WHERE DID HYPNOTISM COME FROM?
CENTER OF THOUGHT

Hypnosis is older than recorded history. Thousands of years ago, primitive people in Africa and Australia used chanting, drums, and the fixation of their eyes to achieve the state we now know as hypnosis. They were able to effortlessly perform amazing physical feats and easily endure situations that would ordinarily cause excruciating physical pain.

For 200 years scientists, physicians, surgeons, theorists and researchers have been using and studying what we now call hypnosis.

The father of modern hypnotism is Franz Anton Mesmer (1734-1815), an Austrian physician. Mesmer believed hypnosis to be a mystical force flowing from the hypnotist into the subject (he called it "animal magnetism").  Mesmer's assumption that the power behind hypnosis came from the hypnotist, and was in some way inflicted upon the subject, took hold for some time.  Critics quickly dismissed the magical element of this theory, but none other than Benjamin Franklin was on the committee that investigated him, and Franklin thought Mesmer’s claims and abilities were worthy of further consideration.  Hypnosis was originally known as mesmerism, after Mesmer, and we still use its derivative, "mesmerize," today.

In Britain, efforts to harmonize Mesmerism were made by divorcing the induced trance from Mesmer's theories of Animal Magnetism. The Scottish physician, James Braid (1795–1860) coined the word "hypnosis" after discovering that all of the effects of mesmeric trances — including hallucination — could be achieved without the presence of magnets. By 1893, a committee of the British Medical Association concluded that the mesmeric state was different than the hypnotic state and that the latter was beneficial in relieving certain pain and disorders (Ibid., p. 599). Experimentation with hypnosis played an important part in the early development of Psychiatry and Psychology.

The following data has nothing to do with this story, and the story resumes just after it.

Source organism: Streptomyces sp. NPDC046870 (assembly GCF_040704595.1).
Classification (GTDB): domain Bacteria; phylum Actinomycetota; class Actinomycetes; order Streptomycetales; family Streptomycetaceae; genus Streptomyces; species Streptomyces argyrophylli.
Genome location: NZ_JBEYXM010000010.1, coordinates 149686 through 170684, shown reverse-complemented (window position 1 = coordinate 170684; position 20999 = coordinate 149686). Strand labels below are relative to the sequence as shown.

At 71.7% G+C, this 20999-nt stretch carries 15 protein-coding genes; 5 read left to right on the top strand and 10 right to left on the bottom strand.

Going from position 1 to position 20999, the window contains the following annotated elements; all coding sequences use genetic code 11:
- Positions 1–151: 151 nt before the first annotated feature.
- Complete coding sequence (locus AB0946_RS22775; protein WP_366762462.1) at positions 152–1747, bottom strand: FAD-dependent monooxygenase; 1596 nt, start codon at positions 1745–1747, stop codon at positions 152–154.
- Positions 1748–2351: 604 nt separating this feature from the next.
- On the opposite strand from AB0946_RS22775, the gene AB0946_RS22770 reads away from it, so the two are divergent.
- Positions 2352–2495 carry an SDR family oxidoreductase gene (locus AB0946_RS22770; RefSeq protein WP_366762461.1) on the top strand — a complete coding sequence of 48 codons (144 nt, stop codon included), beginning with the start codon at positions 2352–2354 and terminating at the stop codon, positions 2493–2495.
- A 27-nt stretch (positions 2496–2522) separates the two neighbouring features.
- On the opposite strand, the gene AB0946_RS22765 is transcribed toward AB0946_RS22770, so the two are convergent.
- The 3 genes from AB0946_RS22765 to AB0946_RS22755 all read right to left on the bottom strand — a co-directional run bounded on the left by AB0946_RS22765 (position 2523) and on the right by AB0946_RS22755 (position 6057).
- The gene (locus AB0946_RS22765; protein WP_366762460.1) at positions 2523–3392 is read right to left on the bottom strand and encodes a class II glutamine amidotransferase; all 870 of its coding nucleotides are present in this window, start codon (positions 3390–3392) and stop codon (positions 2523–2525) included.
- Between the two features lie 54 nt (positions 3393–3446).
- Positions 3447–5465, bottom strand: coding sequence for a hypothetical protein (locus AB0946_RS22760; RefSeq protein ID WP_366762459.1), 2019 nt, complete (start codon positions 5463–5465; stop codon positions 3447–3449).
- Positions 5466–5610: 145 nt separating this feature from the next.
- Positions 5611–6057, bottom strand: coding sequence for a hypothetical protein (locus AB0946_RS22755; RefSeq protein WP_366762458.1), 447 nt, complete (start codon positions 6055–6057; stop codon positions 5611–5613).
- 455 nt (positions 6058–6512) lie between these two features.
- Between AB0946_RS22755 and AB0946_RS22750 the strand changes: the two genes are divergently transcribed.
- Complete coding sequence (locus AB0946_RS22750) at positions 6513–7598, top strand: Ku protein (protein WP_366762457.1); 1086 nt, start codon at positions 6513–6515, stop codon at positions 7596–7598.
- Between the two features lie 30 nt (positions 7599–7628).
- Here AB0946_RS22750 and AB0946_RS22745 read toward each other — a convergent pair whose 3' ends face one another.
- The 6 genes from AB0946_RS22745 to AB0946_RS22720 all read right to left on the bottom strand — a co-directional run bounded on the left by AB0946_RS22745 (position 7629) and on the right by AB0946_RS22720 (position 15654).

Sigmund Freud (1856–1939) used hypnotic suggestion as an integral part of his therapy until it was gradually replaced by his "free association" psychoanalytic technique. Freud never rejected hypnosis. Indeed, he claimed that it was the future of analysis, seeing his "free association" as a natural outgrowth of hypnosis ("Freud, Sigmund," "Hypnosis," Baker Encyclopedia of Psychology, pp. 430, 543).

Hypnosis was eventually incorporated into Psychology and seen as an adjunct therapy. The term "Hypnotherapy" was later adapted to describe "the use of hypnosis as a technique to be employed in conjunction with other skills by a trained psychotherapist, physician, or dentist." One popular technique is Indirect Hypnotherapy, developed by Milton Erickson, in which elements of hypnosis are subtly introduced or "embedded" into counseling sessions without the client's knowledge. This form of hypnosis was influential in the development of Neurolinguistic Programming by Richard Bandler and Dr. John Grinder.

Hypnotism And The Brain

The brain is a tangible thing. You know where it is, roughly what it looks like, and what it is made of. It has properties that dictate how it functions, and we know what those properties are. One of them, the one that is most important for hypnosis, is the brainwave.

The level that our brain is operating in dictates how we feel, how we behave, and how we perform. The hypnotic state is attained by taking your brain from Beta, which it is probably in right now, to either the Alpha state or the Theta state, depending on how deeply you need to go for what you'd like to achieve. There has been a lot of research into the four levels of electrical activity that our brains emanate in the form of brainwaves. Here’s a brief review of (or introduction to) the brainwaves and what occurs at each of the four states of consciousness.